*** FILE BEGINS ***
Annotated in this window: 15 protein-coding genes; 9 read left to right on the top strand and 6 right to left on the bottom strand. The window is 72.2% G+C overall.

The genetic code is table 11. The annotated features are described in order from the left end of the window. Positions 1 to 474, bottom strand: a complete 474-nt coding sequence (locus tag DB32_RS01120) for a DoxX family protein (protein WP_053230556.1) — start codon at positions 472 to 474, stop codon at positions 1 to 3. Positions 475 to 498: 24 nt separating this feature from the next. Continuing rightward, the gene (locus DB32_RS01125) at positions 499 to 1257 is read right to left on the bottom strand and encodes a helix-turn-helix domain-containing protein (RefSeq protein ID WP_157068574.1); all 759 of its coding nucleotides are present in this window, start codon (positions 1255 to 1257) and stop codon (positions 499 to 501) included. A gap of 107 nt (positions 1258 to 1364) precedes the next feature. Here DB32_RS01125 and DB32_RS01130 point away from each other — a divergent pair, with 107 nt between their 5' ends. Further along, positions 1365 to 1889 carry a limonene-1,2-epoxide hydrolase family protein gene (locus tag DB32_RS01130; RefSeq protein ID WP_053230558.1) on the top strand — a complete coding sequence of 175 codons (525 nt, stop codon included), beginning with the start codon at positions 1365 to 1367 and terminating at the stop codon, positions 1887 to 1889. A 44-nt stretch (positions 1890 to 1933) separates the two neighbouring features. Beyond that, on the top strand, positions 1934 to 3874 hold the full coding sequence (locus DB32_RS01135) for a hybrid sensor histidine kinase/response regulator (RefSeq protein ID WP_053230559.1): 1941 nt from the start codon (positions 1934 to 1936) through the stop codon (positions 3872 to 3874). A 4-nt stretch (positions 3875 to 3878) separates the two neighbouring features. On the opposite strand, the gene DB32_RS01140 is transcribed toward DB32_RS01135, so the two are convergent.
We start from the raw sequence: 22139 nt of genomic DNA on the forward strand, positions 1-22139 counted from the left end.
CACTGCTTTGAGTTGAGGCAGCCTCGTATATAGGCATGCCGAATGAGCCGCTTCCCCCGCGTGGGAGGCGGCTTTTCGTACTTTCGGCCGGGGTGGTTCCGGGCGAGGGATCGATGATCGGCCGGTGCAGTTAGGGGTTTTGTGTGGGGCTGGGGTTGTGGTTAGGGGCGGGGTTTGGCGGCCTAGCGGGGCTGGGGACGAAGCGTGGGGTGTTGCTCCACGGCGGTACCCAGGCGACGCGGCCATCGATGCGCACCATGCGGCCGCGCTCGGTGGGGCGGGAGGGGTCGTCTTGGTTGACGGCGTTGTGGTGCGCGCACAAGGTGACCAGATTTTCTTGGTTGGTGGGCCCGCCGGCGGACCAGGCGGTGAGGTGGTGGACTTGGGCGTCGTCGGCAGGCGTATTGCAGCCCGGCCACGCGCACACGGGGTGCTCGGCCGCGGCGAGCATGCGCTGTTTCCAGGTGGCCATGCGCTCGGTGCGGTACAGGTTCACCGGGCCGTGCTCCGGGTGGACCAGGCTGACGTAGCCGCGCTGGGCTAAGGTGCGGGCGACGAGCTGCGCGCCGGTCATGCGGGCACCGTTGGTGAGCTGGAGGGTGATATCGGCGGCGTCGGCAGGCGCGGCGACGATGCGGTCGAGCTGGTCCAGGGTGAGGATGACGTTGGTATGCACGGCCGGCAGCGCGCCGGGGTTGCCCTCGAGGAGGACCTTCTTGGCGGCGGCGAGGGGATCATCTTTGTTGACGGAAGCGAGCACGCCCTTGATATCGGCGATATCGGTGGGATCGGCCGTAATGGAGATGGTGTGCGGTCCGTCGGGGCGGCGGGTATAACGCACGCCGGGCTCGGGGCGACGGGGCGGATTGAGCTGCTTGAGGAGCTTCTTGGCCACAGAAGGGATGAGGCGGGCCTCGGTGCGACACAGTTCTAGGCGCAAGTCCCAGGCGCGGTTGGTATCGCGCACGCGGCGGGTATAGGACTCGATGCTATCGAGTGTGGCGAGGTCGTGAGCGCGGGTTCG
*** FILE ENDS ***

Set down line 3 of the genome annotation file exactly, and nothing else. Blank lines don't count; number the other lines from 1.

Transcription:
We start from the raw sequence: 22139 nt of genomic DNA on the forward strand, positions 1-22139 counted from the left end.